The Good Place’s Chidi Gives Me Stomachaches, Too (But Not Always from Laughing)
**Spoilers ahead for the season 3 mid-season finale.**
I want to start by saying I really enjoy The Good Place. I think it’s one of the smartest shows in the past few years. I love the fun tongue-in-cheek jokes (see Upproxx’s 2017 ranking of the show’s Fake Restaurant Names, for instance), and the censored language of the “Good Place” is too forking sweet. Beyond that, the actors themselves bring a lot of vitality to the not-always-admirable characters.
The show continues to charm viewers in its third season (ratings are a bit lower than last season’s premiere, but still pretty good according to TV by the Numbers), as the main cast tries to escape the Bad-Place-Disguised-as-the-Good-Place plot.
This season found the four humans brought back to life in a bid by reformed-devil Michael (Ted Danson) and the app made not-quite-human Janet (D’Arcy Carden) as they try to prove that people can change for the better, even after death. Michael bases his bet upon the relationship between Eleanor Shellstrop (Kristen Bell) and Chidi Anagonye (William Jackson Harper), who consistently found and learned from each other in all of the fake Good Place simulations that Michael and the other devils ran to torture the humans. After saving each of their lives before the moments of their initial deaths, Michael and Janet collude to help the now sort-of-living Chidi, Eleanor, and their comrades-in-post-death-living Tahani Al-Jamil (Jameela Jamil) and Jason Mendoza (Manny Jacinto) figure out the truth behind why no one has made it to the Good Place in 521 years.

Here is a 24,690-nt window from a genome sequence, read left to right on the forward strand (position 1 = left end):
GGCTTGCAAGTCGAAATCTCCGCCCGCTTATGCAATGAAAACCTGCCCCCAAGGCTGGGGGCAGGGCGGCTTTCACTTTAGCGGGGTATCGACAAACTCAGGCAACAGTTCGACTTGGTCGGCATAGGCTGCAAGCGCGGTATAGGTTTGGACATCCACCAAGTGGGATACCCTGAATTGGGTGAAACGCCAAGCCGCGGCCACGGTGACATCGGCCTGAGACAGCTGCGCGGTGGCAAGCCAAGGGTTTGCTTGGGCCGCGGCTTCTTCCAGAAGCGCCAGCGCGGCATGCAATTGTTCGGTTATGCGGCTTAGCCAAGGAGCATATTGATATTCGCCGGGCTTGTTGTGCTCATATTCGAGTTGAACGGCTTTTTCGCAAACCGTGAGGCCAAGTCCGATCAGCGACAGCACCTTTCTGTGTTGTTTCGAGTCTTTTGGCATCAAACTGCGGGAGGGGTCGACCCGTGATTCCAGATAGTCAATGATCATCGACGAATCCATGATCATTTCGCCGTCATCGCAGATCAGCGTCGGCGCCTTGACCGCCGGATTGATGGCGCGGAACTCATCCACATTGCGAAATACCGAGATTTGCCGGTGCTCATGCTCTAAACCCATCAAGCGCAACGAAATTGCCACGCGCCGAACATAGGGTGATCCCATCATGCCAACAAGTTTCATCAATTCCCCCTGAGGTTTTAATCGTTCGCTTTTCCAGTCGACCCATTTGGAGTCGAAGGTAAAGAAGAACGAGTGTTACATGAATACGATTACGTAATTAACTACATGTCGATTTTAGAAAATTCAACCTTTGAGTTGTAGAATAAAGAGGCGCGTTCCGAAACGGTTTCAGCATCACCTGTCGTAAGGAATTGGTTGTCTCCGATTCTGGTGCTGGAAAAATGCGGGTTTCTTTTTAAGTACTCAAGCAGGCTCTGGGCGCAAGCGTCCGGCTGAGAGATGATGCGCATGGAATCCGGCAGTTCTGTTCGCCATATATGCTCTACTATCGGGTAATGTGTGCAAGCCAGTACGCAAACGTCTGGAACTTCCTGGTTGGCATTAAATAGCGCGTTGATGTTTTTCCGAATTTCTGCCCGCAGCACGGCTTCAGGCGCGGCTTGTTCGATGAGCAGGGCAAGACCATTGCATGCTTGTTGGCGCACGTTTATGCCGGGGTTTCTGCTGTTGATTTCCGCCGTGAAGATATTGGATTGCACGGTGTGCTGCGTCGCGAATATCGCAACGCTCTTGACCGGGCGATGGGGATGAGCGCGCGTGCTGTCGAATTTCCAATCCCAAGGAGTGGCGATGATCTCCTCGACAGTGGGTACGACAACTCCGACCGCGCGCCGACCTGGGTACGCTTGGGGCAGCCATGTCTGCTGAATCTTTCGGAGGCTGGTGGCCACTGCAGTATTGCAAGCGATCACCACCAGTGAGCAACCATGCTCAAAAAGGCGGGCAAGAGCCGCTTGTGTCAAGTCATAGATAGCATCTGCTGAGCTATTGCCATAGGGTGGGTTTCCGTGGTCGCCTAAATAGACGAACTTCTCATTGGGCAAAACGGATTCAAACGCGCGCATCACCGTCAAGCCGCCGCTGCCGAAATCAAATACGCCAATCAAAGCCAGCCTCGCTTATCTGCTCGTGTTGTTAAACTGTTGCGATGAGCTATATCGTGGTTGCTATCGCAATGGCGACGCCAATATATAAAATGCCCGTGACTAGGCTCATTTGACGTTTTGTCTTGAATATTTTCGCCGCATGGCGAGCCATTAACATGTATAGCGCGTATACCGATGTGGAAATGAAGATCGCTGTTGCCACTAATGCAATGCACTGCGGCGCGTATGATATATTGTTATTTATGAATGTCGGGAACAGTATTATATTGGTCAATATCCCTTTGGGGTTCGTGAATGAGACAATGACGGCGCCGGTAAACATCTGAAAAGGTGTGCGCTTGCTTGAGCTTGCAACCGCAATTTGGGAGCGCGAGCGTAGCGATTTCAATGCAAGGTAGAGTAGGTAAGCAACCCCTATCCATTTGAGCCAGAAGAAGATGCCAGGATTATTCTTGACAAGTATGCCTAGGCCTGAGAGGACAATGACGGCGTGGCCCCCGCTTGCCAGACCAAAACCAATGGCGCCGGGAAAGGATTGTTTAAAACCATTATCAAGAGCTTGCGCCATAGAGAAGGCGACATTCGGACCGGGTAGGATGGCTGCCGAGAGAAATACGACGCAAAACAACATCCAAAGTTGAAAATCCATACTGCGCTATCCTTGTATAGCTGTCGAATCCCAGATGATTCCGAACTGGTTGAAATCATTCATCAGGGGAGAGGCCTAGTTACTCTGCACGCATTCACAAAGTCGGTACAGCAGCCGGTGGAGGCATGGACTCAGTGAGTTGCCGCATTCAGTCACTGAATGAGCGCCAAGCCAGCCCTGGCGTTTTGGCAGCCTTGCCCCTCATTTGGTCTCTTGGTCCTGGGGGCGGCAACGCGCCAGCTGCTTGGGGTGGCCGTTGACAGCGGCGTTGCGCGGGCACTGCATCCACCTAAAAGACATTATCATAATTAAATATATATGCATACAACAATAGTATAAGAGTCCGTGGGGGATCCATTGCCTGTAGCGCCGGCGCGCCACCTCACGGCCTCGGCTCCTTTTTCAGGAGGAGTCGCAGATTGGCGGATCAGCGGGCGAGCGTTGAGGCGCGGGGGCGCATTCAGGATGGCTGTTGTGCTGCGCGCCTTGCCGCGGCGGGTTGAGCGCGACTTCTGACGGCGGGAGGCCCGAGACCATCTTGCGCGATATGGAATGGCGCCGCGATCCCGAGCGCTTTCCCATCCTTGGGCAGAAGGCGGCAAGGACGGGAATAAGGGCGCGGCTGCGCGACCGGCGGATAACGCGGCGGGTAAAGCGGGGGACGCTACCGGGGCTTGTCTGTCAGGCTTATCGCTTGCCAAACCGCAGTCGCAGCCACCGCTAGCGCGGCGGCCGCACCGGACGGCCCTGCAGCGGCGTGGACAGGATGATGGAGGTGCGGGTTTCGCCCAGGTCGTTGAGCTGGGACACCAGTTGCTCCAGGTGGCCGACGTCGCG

What happens next might help people like Doug Forcett who aren’t yet making it to the Good Place even after following all of the “rules” (even when they don’t make a lot of sense). But this doesn’t necessarily deal with the fact that Chidi has already been sent to the Bad Place because of his anxiety.
“Janet(s)” cliffhanger that no one was getting into the Good Place no matter what they did (even poor Doug) offers a fun commentary on Chidi’s subject of moral philosophy — which I suppose none of us should have expected from demons, anyway. Despite that hiccup, the season’s twisting takes on how to be “Good” have been a fun distraction in a time when being, well, less-than-Good seems to work out great for some people. You might even say that the illusion of money and power trumps any need to be Good. (Sorry, I’ll see myself out.) The show’s take on morals and Chidi’s belief in them as an essential goodness, really, is somewhat of a balm for audiences while much of the world keeps reminding us that goodness isn’t always rewarded.
That might be why the show’s portrayal of Chidi’s moral “failings” is so uncomfortable.